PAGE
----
The name Old Jewish Quarter was coined in the 15th century in contrast to the New. During the Late Middle Ages, from the end of the wars between Castile and Aragón (1357-1369) until the time of the expulsion, the Jewish community of Tarazona occupied an urban area near the Zuda fortress, the prime symbol of Moslem power and then of Christian power. In the last three decades of the 14th century the district was extended between the exterior of the city barbacan, the Selcos irrigation ditch and the Zuda. This area can be specified more precisely thanks to two documents: the purchase agreement carried out in 1376 by Fernando Pérez Calvillo pertaining to the several properties owned by Jordán Pérez de Urries, including twenty one censos on properties in the Jewish quarter and the donation made by said clergyman and his brother Bishop Pedro, in favour of the city for a slightly greater figure. Both texts record the limits of the Jewish quarter between the city barbacan, the Selcos irrigation ditch, the crag of the Zuda, the market and the gate of the city. This solace corresponds to the streets currently called Juderia, Alta street, Aires street, Baja street and Arcedianos square.
The enclosure of this Old Jewish quarter, closed off at the Selcos irrigation ditch, can be accessed by several gates. There is documentary evidence for those located at Nueva Square (the current España square) at the intersection of the Juderia and Aires streets with España square and the so-called Porticiella on the road between the Zuda and the Selcos irrigation ditch known as Baja street, on the lower stretch occupied until recently by a tower of the wall which enclosed the so-called Cubo mill. Under the Zuda, on Alta street, opposite the Tarazona Study Centre, there was a third gate.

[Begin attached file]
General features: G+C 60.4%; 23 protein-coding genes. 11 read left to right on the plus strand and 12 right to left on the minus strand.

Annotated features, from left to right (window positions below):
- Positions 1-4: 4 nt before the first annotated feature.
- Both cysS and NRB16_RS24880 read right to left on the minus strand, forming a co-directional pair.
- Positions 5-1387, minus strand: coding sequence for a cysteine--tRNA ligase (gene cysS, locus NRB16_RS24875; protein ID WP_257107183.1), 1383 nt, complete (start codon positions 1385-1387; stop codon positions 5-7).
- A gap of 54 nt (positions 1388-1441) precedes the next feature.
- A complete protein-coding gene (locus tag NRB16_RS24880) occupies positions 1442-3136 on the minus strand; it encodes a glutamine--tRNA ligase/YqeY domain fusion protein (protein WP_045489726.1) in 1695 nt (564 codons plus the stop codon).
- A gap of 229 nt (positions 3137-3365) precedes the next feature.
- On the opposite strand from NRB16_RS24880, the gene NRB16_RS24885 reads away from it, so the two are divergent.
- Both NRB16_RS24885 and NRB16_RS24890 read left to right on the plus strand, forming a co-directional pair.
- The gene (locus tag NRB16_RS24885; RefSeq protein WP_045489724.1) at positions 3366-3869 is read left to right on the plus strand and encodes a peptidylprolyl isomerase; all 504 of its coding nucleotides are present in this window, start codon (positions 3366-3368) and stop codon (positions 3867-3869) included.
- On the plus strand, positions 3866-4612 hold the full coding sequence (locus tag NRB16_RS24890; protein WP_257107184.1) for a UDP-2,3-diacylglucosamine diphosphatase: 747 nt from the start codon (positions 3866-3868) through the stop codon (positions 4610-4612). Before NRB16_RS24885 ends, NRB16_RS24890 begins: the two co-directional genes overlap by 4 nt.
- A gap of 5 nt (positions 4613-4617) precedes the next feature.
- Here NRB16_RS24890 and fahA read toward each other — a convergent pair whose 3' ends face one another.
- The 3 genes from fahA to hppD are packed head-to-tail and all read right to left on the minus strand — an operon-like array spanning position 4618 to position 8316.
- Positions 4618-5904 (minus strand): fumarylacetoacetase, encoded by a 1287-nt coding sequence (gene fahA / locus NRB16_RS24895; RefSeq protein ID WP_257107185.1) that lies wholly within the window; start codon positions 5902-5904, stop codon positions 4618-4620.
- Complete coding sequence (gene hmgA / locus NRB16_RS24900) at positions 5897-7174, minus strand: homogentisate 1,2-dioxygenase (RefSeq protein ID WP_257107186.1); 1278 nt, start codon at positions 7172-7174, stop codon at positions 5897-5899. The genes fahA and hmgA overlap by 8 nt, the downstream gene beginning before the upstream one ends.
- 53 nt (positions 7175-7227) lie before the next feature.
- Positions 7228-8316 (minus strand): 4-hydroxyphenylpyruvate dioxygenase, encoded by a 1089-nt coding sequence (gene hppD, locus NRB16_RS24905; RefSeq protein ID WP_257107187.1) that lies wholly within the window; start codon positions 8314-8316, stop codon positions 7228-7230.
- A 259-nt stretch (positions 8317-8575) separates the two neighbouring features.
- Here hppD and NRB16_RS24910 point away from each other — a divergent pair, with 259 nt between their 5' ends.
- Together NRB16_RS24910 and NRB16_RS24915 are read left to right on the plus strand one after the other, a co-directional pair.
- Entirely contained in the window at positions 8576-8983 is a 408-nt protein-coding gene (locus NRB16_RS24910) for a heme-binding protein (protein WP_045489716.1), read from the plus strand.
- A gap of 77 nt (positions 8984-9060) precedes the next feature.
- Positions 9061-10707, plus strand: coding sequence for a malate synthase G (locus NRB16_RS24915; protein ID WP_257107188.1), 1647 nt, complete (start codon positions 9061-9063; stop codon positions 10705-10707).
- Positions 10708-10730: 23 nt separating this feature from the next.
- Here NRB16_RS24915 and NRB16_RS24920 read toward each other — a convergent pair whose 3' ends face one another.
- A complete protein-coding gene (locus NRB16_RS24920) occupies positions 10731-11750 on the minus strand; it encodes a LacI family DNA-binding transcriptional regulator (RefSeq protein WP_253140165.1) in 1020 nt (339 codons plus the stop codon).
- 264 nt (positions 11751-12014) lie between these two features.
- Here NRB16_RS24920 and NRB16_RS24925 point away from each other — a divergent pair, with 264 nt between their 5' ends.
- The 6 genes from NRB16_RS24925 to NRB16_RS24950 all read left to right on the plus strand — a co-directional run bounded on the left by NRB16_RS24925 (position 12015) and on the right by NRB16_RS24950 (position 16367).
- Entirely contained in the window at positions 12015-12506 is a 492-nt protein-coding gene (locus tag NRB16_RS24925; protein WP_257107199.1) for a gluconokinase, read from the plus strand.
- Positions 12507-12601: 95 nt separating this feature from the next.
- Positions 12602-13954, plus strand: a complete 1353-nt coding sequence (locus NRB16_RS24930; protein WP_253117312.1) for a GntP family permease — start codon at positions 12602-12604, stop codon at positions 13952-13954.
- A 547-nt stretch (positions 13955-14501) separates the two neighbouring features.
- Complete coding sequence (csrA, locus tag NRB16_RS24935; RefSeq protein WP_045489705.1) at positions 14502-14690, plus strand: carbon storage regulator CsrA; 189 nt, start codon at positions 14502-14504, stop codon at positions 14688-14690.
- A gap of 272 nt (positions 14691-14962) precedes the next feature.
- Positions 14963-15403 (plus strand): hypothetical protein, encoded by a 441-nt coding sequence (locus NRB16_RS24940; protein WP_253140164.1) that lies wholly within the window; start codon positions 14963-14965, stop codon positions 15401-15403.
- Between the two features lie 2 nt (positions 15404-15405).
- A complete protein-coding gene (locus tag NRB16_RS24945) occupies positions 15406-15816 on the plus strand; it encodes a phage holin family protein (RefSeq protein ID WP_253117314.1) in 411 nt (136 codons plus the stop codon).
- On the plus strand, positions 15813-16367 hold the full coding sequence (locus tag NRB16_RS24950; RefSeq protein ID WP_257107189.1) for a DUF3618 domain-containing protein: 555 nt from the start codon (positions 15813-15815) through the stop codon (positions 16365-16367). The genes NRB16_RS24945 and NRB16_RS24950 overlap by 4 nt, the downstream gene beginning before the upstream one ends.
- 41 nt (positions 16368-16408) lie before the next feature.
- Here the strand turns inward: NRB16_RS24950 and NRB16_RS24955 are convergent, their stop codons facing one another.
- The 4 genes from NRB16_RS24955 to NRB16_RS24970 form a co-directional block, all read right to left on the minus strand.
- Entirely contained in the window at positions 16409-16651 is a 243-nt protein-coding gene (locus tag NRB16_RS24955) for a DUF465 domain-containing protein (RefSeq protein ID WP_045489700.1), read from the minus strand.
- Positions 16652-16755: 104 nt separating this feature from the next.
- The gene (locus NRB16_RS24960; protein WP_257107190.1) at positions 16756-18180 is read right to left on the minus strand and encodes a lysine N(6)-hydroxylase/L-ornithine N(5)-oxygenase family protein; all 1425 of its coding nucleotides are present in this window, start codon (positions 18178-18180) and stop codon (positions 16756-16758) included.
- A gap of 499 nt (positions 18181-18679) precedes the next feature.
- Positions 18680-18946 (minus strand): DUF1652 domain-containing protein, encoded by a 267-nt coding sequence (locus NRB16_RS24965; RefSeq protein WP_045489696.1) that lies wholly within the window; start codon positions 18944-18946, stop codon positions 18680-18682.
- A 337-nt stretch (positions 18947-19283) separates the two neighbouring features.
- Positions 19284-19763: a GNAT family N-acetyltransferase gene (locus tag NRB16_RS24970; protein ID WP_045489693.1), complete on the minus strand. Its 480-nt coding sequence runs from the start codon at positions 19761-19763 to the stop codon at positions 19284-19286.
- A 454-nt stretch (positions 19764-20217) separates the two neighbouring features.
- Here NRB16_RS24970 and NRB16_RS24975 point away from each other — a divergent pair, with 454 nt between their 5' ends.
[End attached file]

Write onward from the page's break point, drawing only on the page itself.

The northern limit is marked out by the barbacan which is situated on Conde street at the rear of which there are a series of overhanging constructions called (Hanging Houses) and occupied by the lower nobility and lineages like the los López de Gurrea, Señores de Torrellas, los Fayos and Santa Cruz.
The southern boundary follows the course of the Selcos irrigation ditch on whose left bank was a brick wall or adobe wall coinciding with the rear of the alignment of houses on Baja street. It was accessed from here thanks to a ponticiello or bridge of boards as the irrigation ditch was not covered. The blinded arches of the building which has a façade both on Baja street as well as on Arcedianos square demonstrates that the street level was considerably lower than the current one.